Authors: Aurelie Lalanne*, University of Bordeaux
Topics: Economic Geography, Regional Geography, Urban Geography
Keywords: urban systems, gibrat's law, stochastic urban growth, urban growth, regional urban system
Session Type: Virtual Paper
Start / End Time: 4:40 PM / 5:55 PM
Room: Virtual 20
Presentation File: No File Uploaded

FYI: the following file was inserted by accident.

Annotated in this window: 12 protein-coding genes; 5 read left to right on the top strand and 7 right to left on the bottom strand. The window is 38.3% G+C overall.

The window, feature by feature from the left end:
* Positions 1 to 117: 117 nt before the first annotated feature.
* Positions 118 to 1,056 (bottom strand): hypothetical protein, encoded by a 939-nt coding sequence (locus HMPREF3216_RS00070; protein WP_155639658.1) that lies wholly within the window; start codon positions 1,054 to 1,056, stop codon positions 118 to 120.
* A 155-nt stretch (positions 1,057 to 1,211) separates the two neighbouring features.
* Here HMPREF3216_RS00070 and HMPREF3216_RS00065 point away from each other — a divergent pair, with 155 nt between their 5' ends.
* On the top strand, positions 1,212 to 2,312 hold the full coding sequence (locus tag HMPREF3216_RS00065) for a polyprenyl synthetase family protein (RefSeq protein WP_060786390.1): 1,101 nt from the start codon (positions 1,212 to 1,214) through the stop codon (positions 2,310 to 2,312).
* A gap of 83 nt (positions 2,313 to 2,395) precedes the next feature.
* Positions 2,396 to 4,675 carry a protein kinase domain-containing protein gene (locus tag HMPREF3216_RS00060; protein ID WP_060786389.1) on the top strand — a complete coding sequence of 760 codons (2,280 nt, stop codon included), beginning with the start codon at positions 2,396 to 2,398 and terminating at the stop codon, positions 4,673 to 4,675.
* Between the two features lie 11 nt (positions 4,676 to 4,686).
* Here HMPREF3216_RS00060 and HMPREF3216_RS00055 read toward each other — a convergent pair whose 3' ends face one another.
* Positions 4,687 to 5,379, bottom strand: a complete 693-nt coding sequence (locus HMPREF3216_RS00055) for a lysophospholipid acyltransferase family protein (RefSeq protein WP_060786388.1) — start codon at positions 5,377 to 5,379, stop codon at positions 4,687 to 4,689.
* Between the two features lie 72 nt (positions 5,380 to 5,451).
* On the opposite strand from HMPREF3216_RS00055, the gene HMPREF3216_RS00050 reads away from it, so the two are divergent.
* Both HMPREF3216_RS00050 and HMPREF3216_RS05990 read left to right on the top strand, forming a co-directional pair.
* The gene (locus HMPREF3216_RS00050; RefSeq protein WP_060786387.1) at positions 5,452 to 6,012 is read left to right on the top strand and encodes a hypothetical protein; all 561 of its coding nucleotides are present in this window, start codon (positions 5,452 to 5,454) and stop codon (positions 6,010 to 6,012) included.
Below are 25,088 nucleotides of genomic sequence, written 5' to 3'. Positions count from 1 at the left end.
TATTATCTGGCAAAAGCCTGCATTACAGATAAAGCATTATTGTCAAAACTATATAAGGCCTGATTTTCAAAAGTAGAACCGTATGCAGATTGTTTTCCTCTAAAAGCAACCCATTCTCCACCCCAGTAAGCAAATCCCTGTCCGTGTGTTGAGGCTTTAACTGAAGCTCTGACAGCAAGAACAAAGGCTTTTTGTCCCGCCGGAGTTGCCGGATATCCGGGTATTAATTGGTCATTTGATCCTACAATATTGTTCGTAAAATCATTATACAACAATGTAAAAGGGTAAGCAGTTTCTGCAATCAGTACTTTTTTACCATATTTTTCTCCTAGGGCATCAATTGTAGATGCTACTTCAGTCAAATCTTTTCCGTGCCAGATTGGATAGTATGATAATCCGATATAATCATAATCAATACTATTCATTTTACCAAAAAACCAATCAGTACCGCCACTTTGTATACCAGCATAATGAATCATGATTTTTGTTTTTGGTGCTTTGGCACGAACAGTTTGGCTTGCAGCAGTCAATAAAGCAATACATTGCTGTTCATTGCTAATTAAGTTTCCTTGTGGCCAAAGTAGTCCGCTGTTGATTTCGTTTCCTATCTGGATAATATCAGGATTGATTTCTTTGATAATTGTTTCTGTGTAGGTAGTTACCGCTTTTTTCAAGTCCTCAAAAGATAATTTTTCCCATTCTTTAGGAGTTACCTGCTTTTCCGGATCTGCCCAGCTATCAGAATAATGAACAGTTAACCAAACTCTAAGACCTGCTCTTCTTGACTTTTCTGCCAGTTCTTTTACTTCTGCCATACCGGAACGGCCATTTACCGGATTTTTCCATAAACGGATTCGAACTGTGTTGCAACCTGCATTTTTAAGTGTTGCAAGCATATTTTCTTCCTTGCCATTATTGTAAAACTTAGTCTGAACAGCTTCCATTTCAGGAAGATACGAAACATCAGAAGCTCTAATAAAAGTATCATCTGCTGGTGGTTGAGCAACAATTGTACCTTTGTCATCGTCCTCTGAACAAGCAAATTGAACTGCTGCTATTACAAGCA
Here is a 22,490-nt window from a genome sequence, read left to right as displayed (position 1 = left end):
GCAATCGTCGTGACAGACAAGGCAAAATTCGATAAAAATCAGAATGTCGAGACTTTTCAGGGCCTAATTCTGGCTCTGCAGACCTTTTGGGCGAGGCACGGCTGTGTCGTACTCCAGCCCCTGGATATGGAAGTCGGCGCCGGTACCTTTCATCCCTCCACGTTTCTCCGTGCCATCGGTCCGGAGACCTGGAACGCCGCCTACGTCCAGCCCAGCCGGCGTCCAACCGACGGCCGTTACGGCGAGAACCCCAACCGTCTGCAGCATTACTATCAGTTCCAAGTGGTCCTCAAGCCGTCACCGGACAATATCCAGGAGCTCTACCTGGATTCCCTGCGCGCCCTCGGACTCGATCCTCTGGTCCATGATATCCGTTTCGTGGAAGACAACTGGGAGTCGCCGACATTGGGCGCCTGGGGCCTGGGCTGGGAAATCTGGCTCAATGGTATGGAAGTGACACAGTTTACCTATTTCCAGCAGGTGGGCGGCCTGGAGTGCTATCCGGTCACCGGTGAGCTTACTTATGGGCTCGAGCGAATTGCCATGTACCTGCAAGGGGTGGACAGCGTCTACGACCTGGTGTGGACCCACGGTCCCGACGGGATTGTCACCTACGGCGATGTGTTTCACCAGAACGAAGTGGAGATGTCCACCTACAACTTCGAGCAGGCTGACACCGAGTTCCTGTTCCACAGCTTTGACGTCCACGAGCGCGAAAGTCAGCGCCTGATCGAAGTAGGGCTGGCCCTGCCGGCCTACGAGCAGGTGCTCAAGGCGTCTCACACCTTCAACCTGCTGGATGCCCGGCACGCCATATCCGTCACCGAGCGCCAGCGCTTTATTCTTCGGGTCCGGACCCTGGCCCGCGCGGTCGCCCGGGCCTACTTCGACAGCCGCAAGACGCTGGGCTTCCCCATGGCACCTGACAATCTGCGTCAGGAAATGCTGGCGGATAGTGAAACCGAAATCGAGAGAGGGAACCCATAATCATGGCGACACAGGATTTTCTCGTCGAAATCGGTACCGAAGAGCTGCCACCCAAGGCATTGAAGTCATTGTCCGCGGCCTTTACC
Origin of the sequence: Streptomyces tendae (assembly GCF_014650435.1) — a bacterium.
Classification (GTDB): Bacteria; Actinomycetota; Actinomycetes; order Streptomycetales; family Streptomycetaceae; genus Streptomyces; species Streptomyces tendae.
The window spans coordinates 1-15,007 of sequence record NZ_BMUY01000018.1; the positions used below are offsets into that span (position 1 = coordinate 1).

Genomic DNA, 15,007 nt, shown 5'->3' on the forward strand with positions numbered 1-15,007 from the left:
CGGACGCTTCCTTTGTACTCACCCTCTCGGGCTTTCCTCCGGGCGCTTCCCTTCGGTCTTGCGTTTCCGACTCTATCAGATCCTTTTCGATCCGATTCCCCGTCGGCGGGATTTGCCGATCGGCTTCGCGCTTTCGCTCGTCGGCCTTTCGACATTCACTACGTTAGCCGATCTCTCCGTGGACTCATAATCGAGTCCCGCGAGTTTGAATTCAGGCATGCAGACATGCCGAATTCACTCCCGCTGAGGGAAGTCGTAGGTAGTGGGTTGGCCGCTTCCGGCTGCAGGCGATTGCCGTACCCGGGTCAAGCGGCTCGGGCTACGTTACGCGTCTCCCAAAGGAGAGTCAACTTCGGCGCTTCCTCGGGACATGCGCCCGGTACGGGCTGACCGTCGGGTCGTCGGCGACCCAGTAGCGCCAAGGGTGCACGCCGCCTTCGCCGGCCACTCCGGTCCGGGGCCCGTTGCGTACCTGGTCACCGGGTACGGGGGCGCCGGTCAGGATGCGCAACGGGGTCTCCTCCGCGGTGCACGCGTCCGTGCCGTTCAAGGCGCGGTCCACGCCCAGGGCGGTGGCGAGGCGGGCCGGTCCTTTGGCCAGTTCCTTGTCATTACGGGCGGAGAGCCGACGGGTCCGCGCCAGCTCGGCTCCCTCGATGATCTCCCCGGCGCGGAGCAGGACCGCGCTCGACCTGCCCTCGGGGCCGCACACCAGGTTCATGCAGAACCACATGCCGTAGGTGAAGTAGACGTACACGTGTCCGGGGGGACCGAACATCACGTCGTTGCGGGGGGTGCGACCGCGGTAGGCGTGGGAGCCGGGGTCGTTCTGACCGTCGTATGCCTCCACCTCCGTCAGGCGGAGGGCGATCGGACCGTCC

In urban economics, two laws summarize the functioning of national urban systems. Urban hierarchies converge towards a stable state in time (Zipf's Law) thanks to a stochastic process (Gibrat's Law) (Gabaix, 1999). These approaches of organization of urban hierarchies assumes thus that, for an urban system to be stable, all the cities that comprise it follow the same stochastic process without differentiation (Lalanne and Zumpe, 2020). It implies that the diversity of growth processes depending territorial and regional specificities are not integrated into this approach (Lalanne, 2014). The linearity depicted at aggregate national scales actually obscures variation observed in a multi-scale regional analysis (Bessey, 2002). We assume in this paper that cities are complex systems structured by key processes that occur at distinct spatial and temporal scales, and that regional scale as national sub-system is relevant to better apprehend different urban growth processes. Considering the Gibrat’s law mentioned above, we expect that big, medium and small sized cities within an urban system don’t respond to the same urban growth processes and to the same stochastic processes. This paper explores the different growth processes within a French regional urban system among big, medium and small sized cities. For this purpose, we use French censuses data from 1800 to 2016 for a french south-west region, the Nouvelle-Aquitaine. Moreover, we use methodological improvements to detect stochastic processes (Lalanne and Zumpe, 2020) as the unit root tests and the cointegration tests.